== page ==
Instead of handing the 2013 starting shortstop position to Iglesias, the Red Sox signed Stephen Drew to a one-year contract. This is presumably a bridge to highly regarded prospect Xander Bogaerts, who has surpassed Iglesias in the farm system.
The Boston Globe’s Nick Cafardo wrote that Iglesias’ future with the team is now very much in doubt. He’ll likely start the season at Triple-A and will need to prove he can hit before he is given any more extended major league playing time.
Alfredo Aceves: Reliever
The fiery Aceves can be a huge weapon to a pitching staff when he's on.
Rich Schultz/Getty Images
Aceves went from starting 2012 as one of the most reliable pitchers on the Red Sox staff to being suspended three games for conduct detrimental to the team.
As a long man out of the bullpen and spot starter, Aceves went 10-2 with a 2.61 ERA in 55 games in 2011. He was made the closer last season because of Bailey’s injury and struggled to a 2-10 record with 25 saves and a 5.36 ERA in 69 games.
Aceves’ struggles coincided with the return of Bailey and losing his job security. Over the final two months of the season, he had an 8.42 ERA and earned his suspension after an argument with manager Bobby Valentine about his role with the team.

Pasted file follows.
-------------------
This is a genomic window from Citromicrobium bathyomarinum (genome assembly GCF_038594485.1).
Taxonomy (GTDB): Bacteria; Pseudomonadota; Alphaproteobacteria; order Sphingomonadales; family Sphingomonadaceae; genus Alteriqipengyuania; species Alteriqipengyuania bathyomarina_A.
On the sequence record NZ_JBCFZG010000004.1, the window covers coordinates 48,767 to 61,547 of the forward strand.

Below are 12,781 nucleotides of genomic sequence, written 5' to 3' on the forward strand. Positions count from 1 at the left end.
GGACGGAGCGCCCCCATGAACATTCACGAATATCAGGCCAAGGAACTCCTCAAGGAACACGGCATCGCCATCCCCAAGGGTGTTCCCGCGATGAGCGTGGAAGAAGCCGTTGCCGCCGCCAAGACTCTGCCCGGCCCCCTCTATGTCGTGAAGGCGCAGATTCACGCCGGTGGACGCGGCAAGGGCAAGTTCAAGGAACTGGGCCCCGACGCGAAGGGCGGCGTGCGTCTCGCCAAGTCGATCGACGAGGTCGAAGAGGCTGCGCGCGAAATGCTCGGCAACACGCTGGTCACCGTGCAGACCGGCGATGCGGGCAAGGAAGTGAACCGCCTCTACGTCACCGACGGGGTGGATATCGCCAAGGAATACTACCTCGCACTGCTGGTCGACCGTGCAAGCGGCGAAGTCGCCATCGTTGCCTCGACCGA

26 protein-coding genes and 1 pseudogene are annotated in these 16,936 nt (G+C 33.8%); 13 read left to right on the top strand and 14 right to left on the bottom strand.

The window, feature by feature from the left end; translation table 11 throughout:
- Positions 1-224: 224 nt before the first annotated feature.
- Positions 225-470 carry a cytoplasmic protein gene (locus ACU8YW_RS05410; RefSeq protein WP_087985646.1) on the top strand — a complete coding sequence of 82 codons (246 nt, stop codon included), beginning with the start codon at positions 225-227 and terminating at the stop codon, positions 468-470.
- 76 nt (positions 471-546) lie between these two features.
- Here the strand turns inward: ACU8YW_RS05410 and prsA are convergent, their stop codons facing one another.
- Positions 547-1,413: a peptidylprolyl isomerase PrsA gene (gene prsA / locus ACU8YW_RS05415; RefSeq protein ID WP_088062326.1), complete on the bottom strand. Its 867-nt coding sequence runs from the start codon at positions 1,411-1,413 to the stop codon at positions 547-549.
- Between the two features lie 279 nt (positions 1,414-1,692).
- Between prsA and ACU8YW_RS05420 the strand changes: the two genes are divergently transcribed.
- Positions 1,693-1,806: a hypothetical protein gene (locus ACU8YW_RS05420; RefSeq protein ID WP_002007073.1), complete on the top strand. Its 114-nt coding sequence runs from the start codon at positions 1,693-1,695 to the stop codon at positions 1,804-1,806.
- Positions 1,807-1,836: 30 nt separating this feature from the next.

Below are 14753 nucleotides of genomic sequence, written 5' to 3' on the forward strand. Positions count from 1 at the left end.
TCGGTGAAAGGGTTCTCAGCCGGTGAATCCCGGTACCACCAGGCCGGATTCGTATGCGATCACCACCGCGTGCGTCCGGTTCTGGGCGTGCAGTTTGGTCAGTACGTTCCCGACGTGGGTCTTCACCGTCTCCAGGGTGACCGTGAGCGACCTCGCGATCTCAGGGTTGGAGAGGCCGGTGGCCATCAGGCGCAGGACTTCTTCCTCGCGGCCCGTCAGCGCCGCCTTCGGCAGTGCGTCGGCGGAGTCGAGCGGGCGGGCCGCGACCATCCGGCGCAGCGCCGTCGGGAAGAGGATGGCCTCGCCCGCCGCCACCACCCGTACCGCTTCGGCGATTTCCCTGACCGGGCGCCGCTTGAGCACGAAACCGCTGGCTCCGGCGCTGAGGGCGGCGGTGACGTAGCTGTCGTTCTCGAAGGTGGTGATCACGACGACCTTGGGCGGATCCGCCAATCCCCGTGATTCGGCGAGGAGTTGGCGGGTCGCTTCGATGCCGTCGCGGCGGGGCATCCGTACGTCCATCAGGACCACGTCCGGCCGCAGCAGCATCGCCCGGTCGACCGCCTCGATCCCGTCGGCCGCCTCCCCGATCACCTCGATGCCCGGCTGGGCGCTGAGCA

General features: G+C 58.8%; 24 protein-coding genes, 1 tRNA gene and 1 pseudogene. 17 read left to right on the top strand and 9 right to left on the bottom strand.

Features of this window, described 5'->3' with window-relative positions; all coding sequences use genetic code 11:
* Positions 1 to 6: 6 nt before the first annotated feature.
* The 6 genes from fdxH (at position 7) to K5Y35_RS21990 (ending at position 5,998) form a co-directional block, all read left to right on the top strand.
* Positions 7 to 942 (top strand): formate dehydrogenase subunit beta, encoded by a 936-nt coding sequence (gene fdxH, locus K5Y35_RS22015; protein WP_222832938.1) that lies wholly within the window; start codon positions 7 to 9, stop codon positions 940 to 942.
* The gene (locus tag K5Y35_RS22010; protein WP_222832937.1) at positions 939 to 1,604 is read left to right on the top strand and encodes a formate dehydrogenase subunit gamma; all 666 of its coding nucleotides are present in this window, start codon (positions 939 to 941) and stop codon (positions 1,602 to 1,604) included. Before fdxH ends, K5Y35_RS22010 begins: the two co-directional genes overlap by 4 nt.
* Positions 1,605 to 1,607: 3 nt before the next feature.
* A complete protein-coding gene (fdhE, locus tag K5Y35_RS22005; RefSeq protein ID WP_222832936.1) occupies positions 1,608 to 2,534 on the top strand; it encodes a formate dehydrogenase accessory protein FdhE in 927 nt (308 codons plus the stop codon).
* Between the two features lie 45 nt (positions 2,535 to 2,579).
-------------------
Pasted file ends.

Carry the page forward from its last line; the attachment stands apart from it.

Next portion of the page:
It appears Aceves will return to the same role he had in 2011. If he can be more like that pitcher, he will erase any lingering bad taste fans might have about his disappointing 2012 performance.
Shane Victorino: Outfielder
Many were shocked by the large contract Victorino signed with the Red Sox.
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Victorino has yet to play a game in a Boston uniform but is already under as much scrutiny as the team’s returners.
Earlier this offseason, Victorino and the Red Sox agreed to a three-year, $39 million contract, which immediately drew criticism.
Yahoo!Sports’ Jeff Passan was incredulous about the deal, writing, “How a .255 hitter with a .704 OPS and a 1980 birth date merits two of the biggest offers of the offseason is a testament to his good-guy perception and the Powerball that is baseball.”